The PinPoint Test is an AI-driven, affordable blood test for cancer, designed to optimise NHS urgent cancer referral pathways. The test is a pure software solution which employs machine learning to analyse 31 standard analytes, plus the patient’s age and sex. It calibrates and aggregates these individual signals into one strong and highly accurate result: the chance that a patient has cancer.

The test is designed as a decision support tool to provide doctors with the information they need to more effectively triage patients when they first present with symptoms. Those at high risk can be prioritised for rapid investigation in Secondary Care, whilst those at lowest risk can be safely ruled out of the 2WW pathway for further consultation with their GP.

Our data suggests that up to 20% of current 2WW referrals could be safely ruled out, equating to 560,000 patients per year (based on 2021-22 data). That’s peace of mind delivered in the time it takes to run a blood test and an opportunity for your GP to identify the appropriate onward clinical path more quickly.

PinPoint’s potential for impact on secondary care clinics

In October 2022, a peer-reviewed paper modelling the potential impact of the PinPoint Test on capacity at the Leeds Teaching Hospitals NHS Trust Breast Clinic was published by BMC.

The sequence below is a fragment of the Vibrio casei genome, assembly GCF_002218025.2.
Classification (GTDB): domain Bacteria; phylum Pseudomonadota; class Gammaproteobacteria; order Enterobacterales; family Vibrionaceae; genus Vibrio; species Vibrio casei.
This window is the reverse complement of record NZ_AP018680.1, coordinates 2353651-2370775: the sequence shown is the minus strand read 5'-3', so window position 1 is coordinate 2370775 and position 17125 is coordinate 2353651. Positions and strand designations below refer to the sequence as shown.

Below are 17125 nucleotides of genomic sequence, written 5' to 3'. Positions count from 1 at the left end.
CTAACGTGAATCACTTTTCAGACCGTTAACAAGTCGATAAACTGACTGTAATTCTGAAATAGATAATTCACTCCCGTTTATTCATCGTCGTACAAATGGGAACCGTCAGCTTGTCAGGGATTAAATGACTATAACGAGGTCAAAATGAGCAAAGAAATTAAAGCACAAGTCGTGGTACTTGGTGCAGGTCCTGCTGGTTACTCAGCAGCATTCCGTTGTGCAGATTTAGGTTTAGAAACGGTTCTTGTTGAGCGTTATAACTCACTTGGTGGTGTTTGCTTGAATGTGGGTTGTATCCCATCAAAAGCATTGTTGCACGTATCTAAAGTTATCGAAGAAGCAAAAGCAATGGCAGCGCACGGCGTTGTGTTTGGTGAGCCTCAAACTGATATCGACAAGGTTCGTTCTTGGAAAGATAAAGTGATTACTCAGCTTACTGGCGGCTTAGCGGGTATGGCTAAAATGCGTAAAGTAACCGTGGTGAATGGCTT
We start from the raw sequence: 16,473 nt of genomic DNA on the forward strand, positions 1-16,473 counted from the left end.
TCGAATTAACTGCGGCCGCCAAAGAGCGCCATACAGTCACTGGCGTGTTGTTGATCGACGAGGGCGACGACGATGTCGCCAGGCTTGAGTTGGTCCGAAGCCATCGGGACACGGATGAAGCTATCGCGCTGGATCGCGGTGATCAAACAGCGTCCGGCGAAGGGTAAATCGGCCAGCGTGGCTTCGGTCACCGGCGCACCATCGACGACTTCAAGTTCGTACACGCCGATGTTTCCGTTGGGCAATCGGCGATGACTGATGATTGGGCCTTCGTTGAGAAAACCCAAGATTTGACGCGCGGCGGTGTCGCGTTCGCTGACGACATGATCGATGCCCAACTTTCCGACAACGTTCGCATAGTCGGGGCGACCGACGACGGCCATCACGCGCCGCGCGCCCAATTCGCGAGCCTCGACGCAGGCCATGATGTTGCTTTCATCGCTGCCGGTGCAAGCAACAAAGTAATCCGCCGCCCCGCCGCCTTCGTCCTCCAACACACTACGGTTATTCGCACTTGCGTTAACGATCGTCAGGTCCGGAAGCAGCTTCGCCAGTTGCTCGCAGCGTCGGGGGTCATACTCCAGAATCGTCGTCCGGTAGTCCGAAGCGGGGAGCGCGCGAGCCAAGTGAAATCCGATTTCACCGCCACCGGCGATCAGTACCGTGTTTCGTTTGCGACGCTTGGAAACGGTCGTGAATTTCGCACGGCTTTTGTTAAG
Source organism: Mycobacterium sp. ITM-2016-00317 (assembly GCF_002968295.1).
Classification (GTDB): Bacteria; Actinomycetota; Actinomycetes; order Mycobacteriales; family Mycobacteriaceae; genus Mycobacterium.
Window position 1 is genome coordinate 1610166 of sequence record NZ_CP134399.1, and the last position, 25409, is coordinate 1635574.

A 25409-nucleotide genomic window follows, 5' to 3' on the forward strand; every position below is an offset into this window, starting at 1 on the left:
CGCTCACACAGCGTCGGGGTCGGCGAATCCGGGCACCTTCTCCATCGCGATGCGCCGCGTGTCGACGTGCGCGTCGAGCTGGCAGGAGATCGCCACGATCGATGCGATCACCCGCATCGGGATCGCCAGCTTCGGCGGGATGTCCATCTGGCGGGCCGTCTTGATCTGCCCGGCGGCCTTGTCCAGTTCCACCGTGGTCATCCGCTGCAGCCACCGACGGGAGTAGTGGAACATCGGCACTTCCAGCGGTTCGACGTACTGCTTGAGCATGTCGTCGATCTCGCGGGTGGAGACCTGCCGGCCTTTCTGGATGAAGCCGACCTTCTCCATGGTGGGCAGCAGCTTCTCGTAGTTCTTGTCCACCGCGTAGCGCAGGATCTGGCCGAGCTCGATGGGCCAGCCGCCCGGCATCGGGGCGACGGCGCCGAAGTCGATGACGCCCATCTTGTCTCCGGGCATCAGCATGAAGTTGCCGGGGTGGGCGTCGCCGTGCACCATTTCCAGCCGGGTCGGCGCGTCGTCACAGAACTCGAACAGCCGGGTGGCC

The paper showed that PinPoint improved compliance with 2WW referral targets from approximately 66% to over 98%. Overspill appointments, where patients are forced to reschedule, were reduced by 50%. In addition, PinPoint reduced pressure on the pathway significantly enough that one ‘low-capacity clinic’ per week could be removed from the schedule entirely.

These results suggest PinPoint will help to create a more robust, cost-effective and clinically impactful diagnostic pathway, capable of withstanding shocks whilst maintaining focus on high-risk patients. The paper on cancer referrals can be found in full here.

So, when can we expect to see PinPoint employed within NHS cancer referral pathways?

The test is currently undergoing a service evaluation run by the West Yorkshire and Harrogate Cancer Alliance, and in partnership with Mid Yorkshire Hospitals NHS Trust Pathology. This is being used to confirm its performance in a real-world setting and make sure it matches or exceeds the success of the original retrospective analysis, on which the PinPoint algorithm was developed.

The evaluation is the final step before being able to deploy across wider regions of England, in preparation for which PinPoint Data Science has received grants of over £1.7million from SBRI Healthcare and the NHS National Cancer Programme.

This means PinPoint is now working with AHSNs, Cancer Alliances and NHS Trusts in a total of five regions in England: West Yorkshire and Harrogate, Cheshire & Merseyside, Humber & North Yorkshire, Lancashire & South Cumbria, and Surrey & Sussex.


PinPoint Data Science Ltd